Staying close to the concept of his earlier work, when he mainly worked with plaster, recent sculptures often have a glossy white glaze. This is a direct result of the artist's exploration into the quartz ceramics technique from the Ottoman dynasty era.

A miracle in fragments and partial forms, Tahon's sculptures are the result of an unmistakable aesthetic vocabulary that aims at expressing the essential, our common humanity.

Till Lindemann, the front man and lyricist of German Industrial Metal band Rammstein, has written poems for more than twenty years. His first collection of poems, titled Messer (Knife), was published in 2002. His second book, titled In Stiffen Nachten (On Quite Nights), was published in 2013.

Lindemann's poems are reflections on human nature and human desire. Influenced by Bertolt Brecht, the German Romantics and his upbringing in the German Democratic Republic (which existed from 1949 to 1990), the poems are simultaneously violent, desirous, graphic, intriguing and laced with dark humor.  They explore the darkness hidden inside memories and evoke an innate nature to seek pleasure and forgiveness.

The chaotic energy in Lindemann's poems, which also runs through Rammstein's music, finds its roots in the late 18th century German literary movement Sturm und Orang (literally Storm and Drive), which was characterized by works exalting nature, feeling, human individualism, rousing action and high emotionalism. Lindemann captures this turmoil masterly in simple verses.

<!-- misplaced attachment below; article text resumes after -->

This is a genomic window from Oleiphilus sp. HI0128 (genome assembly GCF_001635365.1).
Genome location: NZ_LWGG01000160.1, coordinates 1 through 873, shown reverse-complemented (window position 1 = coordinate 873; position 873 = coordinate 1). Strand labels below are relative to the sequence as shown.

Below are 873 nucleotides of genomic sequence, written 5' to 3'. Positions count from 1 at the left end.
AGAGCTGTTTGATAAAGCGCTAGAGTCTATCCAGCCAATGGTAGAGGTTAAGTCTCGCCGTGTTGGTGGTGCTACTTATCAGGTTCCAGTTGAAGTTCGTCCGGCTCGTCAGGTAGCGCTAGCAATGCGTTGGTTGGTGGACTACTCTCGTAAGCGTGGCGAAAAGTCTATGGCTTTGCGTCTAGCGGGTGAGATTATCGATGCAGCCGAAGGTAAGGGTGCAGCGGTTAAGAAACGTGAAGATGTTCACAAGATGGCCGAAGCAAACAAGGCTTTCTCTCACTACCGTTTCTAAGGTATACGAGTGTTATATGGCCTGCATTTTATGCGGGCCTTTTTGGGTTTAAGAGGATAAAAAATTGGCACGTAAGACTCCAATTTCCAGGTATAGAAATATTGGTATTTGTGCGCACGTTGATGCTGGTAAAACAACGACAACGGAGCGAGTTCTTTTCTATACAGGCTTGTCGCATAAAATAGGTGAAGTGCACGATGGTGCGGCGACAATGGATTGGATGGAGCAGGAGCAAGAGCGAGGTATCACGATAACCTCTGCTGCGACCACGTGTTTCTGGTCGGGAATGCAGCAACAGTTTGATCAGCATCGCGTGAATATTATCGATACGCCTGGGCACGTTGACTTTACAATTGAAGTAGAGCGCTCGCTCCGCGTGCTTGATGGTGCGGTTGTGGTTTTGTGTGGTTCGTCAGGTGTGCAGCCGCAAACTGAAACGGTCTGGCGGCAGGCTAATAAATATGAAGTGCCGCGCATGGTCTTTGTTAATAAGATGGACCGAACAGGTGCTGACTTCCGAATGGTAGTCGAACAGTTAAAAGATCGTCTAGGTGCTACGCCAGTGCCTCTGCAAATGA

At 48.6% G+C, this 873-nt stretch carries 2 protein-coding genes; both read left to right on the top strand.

Grounded in existentialism, On Quiet Nights holds a mirror to the soul. Till Lindemann inquires who, what and why am I? The words he uses are like body modifications, piercing then slowly penetrating with a mix of pleasure and pain. While these puncture wounds are combined with longing, emotional depth, and bestial intuition, Lindemann also sows moments of beauty into his lines.

ES presents two poems, written by Till Lindemann, that were inspired by Tahon's work.

Through photographic essays, exhibitions, and publications, Sandor Lubbe explores cycles of artistic communities and culture. His nuanced visual language IS at limes reauced to a minimal, photographic lexicon, that almost becomes liturgical.

Lubbe's black-and-white portraits of Till Lindemann, featured in es, were inspired by Johan Tahon's and Till Lindemann's work for Wir Oberleben das Licht, a retrospective exhibition of Tahon's sculptures at the Bonnefanten Museum in the Netherlands. Subtly suggesting narrative connections, Lubbe's photographs form a dialogue with both artists' work.

ZOO, a cutting-edge, high-end magazine and inspirational platform that highlights avant-gardist themes and personalities, published Lubbe's portraits of Till Lindemann in a portfolio about the Wir Oberleben das Licht exhibition.

What catches the eye in a sophisticated magazine, may not necessarily hold on a gallery wall.  Lubbe's work however, is an exception. With an affinity for the classical, and by blurring the line between past and present, the artist captures a seductive vulnerability and elegance in his subject, which gives the work a distinct look, clean and uncomplicated.